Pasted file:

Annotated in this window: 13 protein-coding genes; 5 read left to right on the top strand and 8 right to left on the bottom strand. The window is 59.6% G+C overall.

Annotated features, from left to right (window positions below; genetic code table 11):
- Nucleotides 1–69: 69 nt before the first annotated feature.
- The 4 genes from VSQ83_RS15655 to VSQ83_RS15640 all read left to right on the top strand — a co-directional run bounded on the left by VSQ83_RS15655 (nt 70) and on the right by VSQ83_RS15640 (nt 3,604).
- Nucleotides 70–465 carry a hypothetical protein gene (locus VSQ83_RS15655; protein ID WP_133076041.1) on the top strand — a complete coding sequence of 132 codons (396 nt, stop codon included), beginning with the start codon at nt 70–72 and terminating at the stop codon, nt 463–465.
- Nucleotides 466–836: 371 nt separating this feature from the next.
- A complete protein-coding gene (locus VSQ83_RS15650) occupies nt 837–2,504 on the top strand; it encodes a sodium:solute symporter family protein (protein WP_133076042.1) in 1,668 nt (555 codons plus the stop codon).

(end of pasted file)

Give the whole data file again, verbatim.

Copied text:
Annotated in this window: 13 protein-coding genes; 5 read left to right on the top strand and 8 right to left on the bottom strand. The window is 59.6% G+C overall.

Annotated features, from left to right (window positions below; genetic code table 11):
- Nucleotides 1–69: 69 nt before the first annotated feature.
- The 4 genes from VSQ83_RS15655 to VSQ83_RS15640 all read left to right on the top strand — a co-directional run bounded on the left by VSQ83_RS15655 (nt 70) and on the right by VSQ83_RS15640 (nt 3,604).
- Nucleotides 70–465 carry a hypothetical protein gene (locus VSQ83_RS15655; protein ID WP_133076041.1) on the top strand — a complete coding sequence of 132 codons (396 nt, stop codon included), beginning with the start codon at nt 70–72 and terminating at the stop codon, nt 463–465.
- Nucleotides 466–836: 371 nt separating this feature from the next.
- A complete protein-coding gene (locus VSQ83_RS15650) occupies nt 837–2,504 on the top strand; it encodes a sodium:solute symporter family protein (protein WP_133076042.1) in 1,668 nt (555 codons plus the stop codon).